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Prohibition Pig 

23 S. Main Street, Waterbury, 244-4120

Karen and Sean Lawson of Warren enjoy dinner with their daughters Ava, left, and Jade.

Jeb Wallace-Brodeur

Karen and Sean Lawson of Warren enjoy dinner with their daughters Ava, left, and Jade.

My desire to eat comfort food increases in direct proportion to the falling temperature outside. By mid-winter, all I want to do is to wear flannel pajamas and eat meatloaf and mashed potatoes or homemade macaroni and cheese. This winter, though, I'll be tempted out of my cozy kitchen by the promise of southern BBQ made to order at Prohibition Pig in Waterbury.

My family and I ventured there on a recent frosty night. That it was a Tuesday meant we didn't have to wait to be seated; we got a choice table in the big front window of the historic Main Street building that once housed the Alchemist Pub and Brewery.

The interior is spare with wood floors, brick walls and vintage light fixtures. The only decorations are large chalk drawings of farm animals on reclaimed slate. The long, narrow dining room and bar parallel each other, separated by a half wall: hipster bar crowd on one side; dining couples and families on the other.

The menu, including hush puppies, Brunswick stew and Vermont "cheese-n-mac," made me glad I had left my flannels at home to come sample central Vermont's most celebrated comfort-food fare.

Sipping her "really good" cane-sugar root beer, my daughter asked, "What are hush puppies?"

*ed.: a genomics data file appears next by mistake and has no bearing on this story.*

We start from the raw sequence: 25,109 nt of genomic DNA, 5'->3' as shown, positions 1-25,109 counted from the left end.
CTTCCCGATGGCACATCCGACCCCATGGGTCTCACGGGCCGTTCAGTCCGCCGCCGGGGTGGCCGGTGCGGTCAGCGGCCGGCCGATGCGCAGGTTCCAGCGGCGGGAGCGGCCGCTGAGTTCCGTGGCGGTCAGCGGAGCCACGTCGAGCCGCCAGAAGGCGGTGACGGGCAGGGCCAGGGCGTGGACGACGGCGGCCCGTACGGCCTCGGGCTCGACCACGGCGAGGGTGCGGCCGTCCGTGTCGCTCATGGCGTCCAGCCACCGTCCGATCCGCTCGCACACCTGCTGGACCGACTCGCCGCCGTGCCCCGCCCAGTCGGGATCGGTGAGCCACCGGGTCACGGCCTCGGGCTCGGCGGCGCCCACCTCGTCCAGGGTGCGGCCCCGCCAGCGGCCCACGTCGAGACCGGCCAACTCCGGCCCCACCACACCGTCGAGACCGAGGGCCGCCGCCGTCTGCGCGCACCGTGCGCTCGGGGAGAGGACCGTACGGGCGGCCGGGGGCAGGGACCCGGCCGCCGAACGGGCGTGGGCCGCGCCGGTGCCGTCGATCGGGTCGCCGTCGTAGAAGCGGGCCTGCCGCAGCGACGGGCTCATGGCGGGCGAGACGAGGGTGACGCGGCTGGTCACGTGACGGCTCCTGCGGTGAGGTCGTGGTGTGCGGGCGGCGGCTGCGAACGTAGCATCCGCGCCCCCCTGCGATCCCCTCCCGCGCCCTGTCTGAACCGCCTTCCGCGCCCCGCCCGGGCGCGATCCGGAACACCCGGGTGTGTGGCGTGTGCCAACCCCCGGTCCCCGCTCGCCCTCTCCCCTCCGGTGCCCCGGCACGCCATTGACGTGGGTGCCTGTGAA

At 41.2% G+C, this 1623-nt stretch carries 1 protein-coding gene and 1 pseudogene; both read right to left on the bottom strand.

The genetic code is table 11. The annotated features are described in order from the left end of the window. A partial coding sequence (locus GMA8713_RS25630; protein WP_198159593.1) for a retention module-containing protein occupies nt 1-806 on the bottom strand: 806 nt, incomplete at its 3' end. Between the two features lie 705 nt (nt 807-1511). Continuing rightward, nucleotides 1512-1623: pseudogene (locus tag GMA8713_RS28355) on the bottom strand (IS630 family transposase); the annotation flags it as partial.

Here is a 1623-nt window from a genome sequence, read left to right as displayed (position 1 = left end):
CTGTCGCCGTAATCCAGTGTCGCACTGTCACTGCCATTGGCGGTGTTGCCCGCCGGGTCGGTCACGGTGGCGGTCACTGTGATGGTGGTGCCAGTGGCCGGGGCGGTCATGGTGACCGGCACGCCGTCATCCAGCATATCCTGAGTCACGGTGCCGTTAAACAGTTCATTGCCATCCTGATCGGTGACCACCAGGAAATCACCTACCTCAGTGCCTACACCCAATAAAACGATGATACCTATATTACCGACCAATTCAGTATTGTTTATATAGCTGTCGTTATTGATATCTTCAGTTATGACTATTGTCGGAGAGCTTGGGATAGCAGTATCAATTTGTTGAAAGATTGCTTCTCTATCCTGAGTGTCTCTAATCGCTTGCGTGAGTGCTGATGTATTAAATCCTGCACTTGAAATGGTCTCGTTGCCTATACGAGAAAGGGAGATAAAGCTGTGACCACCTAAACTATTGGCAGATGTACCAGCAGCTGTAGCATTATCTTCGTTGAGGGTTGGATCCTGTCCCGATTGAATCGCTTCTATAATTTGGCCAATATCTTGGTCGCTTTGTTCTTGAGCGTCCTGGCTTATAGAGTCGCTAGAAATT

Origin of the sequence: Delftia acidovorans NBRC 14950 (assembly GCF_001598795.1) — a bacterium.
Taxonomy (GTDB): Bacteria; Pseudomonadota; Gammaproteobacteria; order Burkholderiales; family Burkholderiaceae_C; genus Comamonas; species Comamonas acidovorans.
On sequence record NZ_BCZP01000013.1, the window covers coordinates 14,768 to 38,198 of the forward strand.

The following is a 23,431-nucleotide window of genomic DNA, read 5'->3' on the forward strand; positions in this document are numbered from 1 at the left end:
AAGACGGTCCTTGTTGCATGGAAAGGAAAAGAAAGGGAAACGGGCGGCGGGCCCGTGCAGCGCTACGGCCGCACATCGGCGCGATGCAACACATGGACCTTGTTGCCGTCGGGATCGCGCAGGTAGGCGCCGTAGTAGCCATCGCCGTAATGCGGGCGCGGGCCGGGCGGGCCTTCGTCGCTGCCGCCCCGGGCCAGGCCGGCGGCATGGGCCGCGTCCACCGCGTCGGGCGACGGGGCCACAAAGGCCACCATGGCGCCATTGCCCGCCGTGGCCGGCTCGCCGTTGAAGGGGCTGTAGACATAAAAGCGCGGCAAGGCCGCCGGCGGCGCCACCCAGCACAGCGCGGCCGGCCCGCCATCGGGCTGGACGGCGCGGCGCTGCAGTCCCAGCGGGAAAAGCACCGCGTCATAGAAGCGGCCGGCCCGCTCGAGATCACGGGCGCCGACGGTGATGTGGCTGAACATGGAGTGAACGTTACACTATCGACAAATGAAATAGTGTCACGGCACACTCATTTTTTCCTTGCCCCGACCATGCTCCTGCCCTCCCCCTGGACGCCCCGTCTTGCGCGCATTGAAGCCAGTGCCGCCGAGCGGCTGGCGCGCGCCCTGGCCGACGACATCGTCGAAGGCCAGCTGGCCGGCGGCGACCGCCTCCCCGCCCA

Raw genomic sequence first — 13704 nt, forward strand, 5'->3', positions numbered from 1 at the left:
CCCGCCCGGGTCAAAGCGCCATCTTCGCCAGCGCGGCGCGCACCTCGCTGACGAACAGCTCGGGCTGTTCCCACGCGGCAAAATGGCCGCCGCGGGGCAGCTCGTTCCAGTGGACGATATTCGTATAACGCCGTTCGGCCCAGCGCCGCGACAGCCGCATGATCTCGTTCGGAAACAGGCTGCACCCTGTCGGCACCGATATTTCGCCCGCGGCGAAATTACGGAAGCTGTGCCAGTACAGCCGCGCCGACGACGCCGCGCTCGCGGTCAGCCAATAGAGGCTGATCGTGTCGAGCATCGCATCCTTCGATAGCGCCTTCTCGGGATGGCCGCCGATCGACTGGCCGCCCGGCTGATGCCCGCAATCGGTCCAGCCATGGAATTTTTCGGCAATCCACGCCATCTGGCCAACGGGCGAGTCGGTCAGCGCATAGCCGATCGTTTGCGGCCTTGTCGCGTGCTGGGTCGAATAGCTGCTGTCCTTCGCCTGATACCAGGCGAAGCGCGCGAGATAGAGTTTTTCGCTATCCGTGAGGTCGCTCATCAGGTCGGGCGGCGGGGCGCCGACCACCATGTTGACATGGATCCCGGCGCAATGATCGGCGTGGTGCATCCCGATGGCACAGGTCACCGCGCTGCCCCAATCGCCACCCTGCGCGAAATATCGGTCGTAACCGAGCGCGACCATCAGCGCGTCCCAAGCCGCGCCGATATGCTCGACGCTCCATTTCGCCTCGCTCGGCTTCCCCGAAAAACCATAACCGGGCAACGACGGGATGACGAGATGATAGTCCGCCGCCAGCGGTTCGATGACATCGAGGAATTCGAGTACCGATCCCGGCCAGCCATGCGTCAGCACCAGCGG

"Balls of fried dough," I told her.

"Can we get some?" she wanted to know.

I directed both the kids to the meals on the adult menu, all of which are accompanied by two sides and hush puppies. While my pocketbook appreciates kids menus — at Prohibition Pig, $6.50 buys a choice of a small burger, macaroni and cheese, grilled cheese, buttered noodles or Misty Knoll chicken fingers — I would rather spring for "real" meals instead of chicken fingers, especially when the options are so appealing.

Counting on good-sized meals, we ended up skipping appetizers. My husband and I both ordered salads featuring locally grown ingredients. My spinach salad was overdressed but otherwise great, topped with lightly candied beets and tart and creamy Vermont chèvre and house-pickled red onions — spicy, sweet, crunchy and all-around delicious.

Once the server cleared our salad plates, we began a long wait for our entrées. Twenty-plus minutes in, I regretted not ordering some smoked wings to nosh on. My 10-year-old twins are pretty patient, but they were definitely getting antsy. In the end, though, the food was worth waiting for.

After the first bite of her smoked white-meat chicken plate — it came with a breast and a wing — my daughter declared, "I am so glad I got this instead of the chicken fingers."

I ordered the same dish. Both the chicken and my son's pork were meltingly tender and imbued with a complex spice profile that was smoky and hot with sweet undertones. My husband's quarter-pound, grass-fed beef burger was reportedly good: I was still putting BBQ sauce on my chicken when I noticed his plate was clean.

The kids and I chose baked beans to accompany our entrées; they were thick, meaty and a little sweet — with a spicy kick. The French fries were hot from the fryer, crisp on the outside and soft inside, liberally coated with salt and pepper and served with housemade ketchup. We ate every last one. The dense and dry hush puppies were the only disappointment. They were unappealingly textured and sadly lacking in flavor.

Heated up from the inside by the BBQ feast, I didn't even notice the cold as we left. On the way home, we discussed what to try next time we need some Southern comfort. Macaroni and cheese? Sweet potato fries? Lucky for us, there are plenty of winter nights ahead.

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